Venus Figures are small bone, ceramic or stone carvings which exhibit exaggerated female breasts and hips. The term ‘Venus figure’ is strictly used as a metaphor for the female form. These carvings predate the mythological Venus – the Roman goddess of love, sex, beauty, and fertility – by thousands of years.
Venus figures are unique and hold artistic and cultural significance simply by being the earliest representations of humans in sculptural form. They also mark the humanity’s earliest use of ceramic materials.
Venus Figures have been found all across Europe. Map Credit: Natural History Museum of Vienna.
The majority of these mysterious figurines date from the Upper Paleolithic (Old Stone Age) period between 50,000 and 10,000 years ago. This period contains the first archaeological evidence of small-scale human settlements along with more complex social organization. Numerous cave paintings, petroglyphs and carvings and engravings on bone and ivory indicate a blossoming of the arts during this period.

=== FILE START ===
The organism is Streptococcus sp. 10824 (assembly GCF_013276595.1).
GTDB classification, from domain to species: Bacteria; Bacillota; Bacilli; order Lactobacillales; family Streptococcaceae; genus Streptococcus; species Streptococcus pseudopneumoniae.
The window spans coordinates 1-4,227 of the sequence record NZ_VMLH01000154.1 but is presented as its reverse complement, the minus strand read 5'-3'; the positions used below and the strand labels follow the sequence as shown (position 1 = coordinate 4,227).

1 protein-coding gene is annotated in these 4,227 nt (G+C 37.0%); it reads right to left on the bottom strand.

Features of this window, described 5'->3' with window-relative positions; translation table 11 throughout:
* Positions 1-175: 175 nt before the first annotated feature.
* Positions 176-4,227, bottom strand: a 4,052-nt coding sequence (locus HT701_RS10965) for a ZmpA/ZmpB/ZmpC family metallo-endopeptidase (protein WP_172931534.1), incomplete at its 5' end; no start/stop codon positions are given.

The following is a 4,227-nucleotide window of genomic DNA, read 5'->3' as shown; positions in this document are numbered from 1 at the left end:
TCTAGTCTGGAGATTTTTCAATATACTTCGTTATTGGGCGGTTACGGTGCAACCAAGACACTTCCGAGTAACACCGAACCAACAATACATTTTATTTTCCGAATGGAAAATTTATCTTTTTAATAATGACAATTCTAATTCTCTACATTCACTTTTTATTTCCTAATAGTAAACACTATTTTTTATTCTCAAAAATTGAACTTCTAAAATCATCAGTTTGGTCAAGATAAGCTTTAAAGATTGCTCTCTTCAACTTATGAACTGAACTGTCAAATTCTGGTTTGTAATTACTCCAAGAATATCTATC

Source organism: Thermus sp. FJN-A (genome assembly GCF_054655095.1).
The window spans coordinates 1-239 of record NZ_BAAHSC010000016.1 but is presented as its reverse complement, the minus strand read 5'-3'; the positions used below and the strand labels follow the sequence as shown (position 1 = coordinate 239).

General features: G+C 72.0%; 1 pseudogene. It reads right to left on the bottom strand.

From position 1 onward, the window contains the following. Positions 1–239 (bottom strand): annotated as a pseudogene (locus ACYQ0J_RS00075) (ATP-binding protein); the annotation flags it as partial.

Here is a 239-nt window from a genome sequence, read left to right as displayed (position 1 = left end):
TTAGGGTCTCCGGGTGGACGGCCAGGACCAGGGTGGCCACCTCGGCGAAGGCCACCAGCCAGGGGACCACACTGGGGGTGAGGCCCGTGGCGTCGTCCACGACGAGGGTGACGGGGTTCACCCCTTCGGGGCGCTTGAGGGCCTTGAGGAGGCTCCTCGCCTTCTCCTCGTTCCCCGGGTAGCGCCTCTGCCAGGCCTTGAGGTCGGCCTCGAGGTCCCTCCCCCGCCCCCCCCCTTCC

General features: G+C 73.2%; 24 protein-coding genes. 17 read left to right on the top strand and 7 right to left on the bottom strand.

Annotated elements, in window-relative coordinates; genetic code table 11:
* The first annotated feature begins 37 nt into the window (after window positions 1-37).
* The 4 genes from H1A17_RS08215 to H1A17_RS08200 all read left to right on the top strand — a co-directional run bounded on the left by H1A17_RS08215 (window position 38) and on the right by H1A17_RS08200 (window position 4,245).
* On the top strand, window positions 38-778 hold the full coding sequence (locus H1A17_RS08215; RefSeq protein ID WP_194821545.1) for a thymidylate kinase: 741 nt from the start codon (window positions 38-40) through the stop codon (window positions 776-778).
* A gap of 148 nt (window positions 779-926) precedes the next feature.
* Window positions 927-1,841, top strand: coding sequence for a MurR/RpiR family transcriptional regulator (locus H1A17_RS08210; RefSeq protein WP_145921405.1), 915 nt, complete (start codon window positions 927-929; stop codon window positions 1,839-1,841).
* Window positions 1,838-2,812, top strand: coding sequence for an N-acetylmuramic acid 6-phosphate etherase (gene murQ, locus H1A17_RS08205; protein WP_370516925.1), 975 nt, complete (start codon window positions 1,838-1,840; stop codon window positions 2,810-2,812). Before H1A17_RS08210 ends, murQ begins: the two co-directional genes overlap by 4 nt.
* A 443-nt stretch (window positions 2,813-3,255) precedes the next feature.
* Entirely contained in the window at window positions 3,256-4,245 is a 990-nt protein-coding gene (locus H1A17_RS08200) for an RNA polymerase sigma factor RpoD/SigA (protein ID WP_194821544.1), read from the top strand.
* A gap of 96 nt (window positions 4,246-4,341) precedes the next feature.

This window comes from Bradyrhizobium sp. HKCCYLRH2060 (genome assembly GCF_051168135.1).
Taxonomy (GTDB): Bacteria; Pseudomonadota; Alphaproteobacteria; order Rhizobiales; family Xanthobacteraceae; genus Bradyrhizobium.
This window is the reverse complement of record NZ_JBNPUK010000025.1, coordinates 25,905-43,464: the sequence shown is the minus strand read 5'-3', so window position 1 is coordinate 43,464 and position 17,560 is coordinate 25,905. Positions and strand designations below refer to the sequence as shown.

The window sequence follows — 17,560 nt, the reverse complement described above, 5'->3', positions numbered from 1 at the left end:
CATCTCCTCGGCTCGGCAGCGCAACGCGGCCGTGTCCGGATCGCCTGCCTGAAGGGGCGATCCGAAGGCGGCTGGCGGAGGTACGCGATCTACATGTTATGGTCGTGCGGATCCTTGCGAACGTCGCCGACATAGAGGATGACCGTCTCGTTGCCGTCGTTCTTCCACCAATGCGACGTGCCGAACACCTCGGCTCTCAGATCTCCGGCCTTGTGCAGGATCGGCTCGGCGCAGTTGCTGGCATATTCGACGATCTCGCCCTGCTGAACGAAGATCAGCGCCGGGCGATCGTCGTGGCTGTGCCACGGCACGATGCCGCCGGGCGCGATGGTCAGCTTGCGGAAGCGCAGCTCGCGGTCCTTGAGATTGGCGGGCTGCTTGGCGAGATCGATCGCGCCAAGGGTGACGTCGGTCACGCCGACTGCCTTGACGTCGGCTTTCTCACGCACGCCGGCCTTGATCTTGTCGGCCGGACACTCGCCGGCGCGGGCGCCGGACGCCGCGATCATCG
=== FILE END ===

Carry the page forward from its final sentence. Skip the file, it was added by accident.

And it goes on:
The truly futuristic sounding year of 2020 is almost upon us. While 2019 has most likely affected us all in both positive and negative ways, let’s dwell on the positive aspects as we say goodbye to those things that caused us emotional stress and physical discomfort.
Many Colombians burn ‘old year’ dolls to ritually say goodbye to the past and welcome the new. Año Nuevo celebrations can be found in many pueblos and cities around the country. Photo: Henry Lewis 01/01/2019
During this week while we consider how we’ve changed over the past year and look forward to a new script yet unwritten, I’d like to thank all my fellow bloggers for making me part of your online community. Many of you feel like old friends and I can’t express how much I appreciate your support for following this blog and for the enormous contributions you’ve made by sharing your own insights along the way.